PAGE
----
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100 Days of Learning Ruby: Day #4

OOP in Ruby (Part II)

Last time we learnt what is Object Oriented Programming and we started to learn how it is implemented in Ruby, today we will continue learning about OOP in Ruby.

  • What is attr_accessor, attr_reader and attr_writer?
  • Inheritance in Ruby

Setup for Today

Create a new folder called Day_4, then create a new file with the name oop2.rb and finally open it up in a text editor of your choice.

cd 100_days_of_ruby/
mkdir Day_4 && cd Day_4/ && touch oop2.rb
codium .
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What is attr_accessor, attr_reader and attr_writer?

Last time we created the following class:

class Dog

  def initialize()
    @age = 3
  end

  # return the age of the dog
  def GetAge()
    return @age
  end

  # set the age of the dog
  def SetAge(age)
    @age = age
  end

end
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And we used the SetAge method to set the dog's age and the GetAge to retrieve the dog's age. But why create these methods ourselves when Ruby can do it for us.

To understand that let's firstly see that we can't just simply access the age attribute/variable but we need to call the GetAge or SetAge method.

For example add the above class to our file and then below that add the following lines of code:

dog = Dog.new  # creating a new Dog object

puts dog.age   # trying to print the age of our object
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If you try to run this code you will end up with an error saying undefined method 'age'. We cannot access the attribute age without calling our GetAge method.

Let's modify our Dog class a bit:

class Dog

  attr_accessor :age

  def initialize()
    @age = 3
  end

end

dog = Dog.new   # creating a new Dog object

puts dog.age    # printing the initialized age of our dog object

dog.age = 5     # modifying the age attribute

puts dog.age    # printing the new age of our dog object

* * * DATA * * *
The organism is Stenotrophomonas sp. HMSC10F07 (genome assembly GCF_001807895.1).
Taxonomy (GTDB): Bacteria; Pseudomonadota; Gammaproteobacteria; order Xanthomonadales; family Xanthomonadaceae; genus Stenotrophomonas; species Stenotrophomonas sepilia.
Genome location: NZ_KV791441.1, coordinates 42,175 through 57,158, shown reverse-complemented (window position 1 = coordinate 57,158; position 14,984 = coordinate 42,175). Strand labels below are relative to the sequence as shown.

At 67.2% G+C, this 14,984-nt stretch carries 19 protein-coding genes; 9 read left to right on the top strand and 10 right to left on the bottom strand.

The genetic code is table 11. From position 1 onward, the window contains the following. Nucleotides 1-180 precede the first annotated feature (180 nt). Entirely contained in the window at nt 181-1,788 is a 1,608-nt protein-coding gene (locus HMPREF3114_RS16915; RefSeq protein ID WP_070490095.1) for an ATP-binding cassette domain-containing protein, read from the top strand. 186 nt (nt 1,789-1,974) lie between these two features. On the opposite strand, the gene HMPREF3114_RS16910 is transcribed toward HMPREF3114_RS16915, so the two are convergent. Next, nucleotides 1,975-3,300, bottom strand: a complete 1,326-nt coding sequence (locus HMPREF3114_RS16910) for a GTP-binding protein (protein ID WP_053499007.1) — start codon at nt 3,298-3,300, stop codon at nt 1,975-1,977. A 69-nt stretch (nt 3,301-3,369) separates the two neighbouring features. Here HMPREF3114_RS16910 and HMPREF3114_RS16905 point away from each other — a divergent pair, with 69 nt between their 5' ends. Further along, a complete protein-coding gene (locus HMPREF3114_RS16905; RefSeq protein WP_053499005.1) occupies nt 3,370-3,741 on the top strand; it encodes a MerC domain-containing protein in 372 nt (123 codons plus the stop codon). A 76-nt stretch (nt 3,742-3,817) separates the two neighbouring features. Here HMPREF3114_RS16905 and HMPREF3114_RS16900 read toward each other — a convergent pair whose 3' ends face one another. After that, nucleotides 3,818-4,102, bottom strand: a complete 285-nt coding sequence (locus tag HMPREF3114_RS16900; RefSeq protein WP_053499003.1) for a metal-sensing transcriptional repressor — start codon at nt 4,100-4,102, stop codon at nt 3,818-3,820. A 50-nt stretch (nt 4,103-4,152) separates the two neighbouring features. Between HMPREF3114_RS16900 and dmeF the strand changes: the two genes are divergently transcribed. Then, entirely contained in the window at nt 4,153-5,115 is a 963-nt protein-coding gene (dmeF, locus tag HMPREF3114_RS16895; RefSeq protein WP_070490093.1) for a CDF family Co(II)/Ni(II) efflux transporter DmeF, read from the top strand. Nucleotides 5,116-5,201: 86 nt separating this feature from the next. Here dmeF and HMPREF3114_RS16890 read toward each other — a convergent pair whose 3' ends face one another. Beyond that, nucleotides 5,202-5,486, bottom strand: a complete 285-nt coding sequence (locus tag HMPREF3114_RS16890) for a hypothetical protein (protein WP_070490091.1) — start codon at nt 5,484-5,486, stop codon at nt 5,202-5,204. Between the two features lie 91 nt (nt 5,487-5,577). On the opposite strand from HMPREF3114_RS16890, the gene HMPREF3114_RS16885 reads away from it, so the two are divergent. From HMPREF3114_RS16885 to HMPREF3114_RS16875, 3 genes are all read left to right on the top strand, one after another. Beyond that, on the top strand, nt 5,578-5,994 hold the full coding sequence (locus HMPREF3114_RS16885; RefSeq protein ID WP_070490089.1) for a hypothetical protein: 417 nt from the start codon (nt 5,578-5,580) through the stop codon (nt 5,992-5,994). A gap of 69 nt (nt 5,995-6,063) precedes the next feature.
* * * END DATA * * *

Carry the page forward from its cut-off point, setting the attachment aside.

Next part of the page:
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Now if we run our program we can see that we have no errors. Also we can see that we removed our SetAge and GetAge methods and we added the line attr_accessor :age.

So what happened is that when we declare a class attribute with attr_accessor Ruby will automatically create a Getter and a Setter method for that attribute.

If we only wanna have a Getter for an attribute then we declare it with attr_reader and if we only wanna have a Setter for an attribute we declare it with attr_writer.

Add the following lines of code to our class to demonstrate the above:

attr_reader :name
attr_writer :dob  # dob = date of birth

def initialize()
  @age = 3
  @name = 'Snoopy'
  @dob = '13-06-2003'
end
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Now go ahead and print the name and the dob of the Dog object. You can print the attribute name cause it is declared with attr_reader but you can't print the attribute dob cause it's declared with attr_writer.

Inheritance in Ruby

This blog is already kinda lengthy and I don't wanna over do it so I'm not gonna go over what Inheritance is, I'm just gonna show you how it's done in Ruby.

Add the newly created Animal class before the Dog class and change the class Dog slightly:

class Animal

  def Eat(food)
    puts "I like to eat #{food}"
  end

  def Sleep()
    puts "I'm going to sleep."
  end

  def Drink()
    puts "I drink lots of water"
  end

end

class Dog < Animal
  attr_accessor :age
  attr_reader :name
  attr_writer :dob  # dob = date of birth

  def initialize()
    @age = 3
    @name = 'Snoopy'
    @dob = '13-06-2003'
  end

end
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So in Ruby a class can inherit the methods and the attributes of another class with the symbol <.
Here we can see that the class Dog inherits 3 methods from the class Animal. We can now modify our program again to use these functions from a Dog object.

Add the following to the end of our program:

puts dog.Eat("Meat")
puts dog.Drink
puts dog.Sleep
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We will end Day #4 here but again we haven't learnt everything about OOP in Ruby, I decided to cover more advanced OOP concepts a bit later, so some time in the series there is going to be a Part III. Next time we will learn about the Control Flow of our Ruby program (if statements, loops etc).

I was a bit hasty with this one cause I don't have much time to practice and learn ruby these days. That's also the reason that I don't create these blogs more often.

Anayways thanks for joining, I will see you next time!

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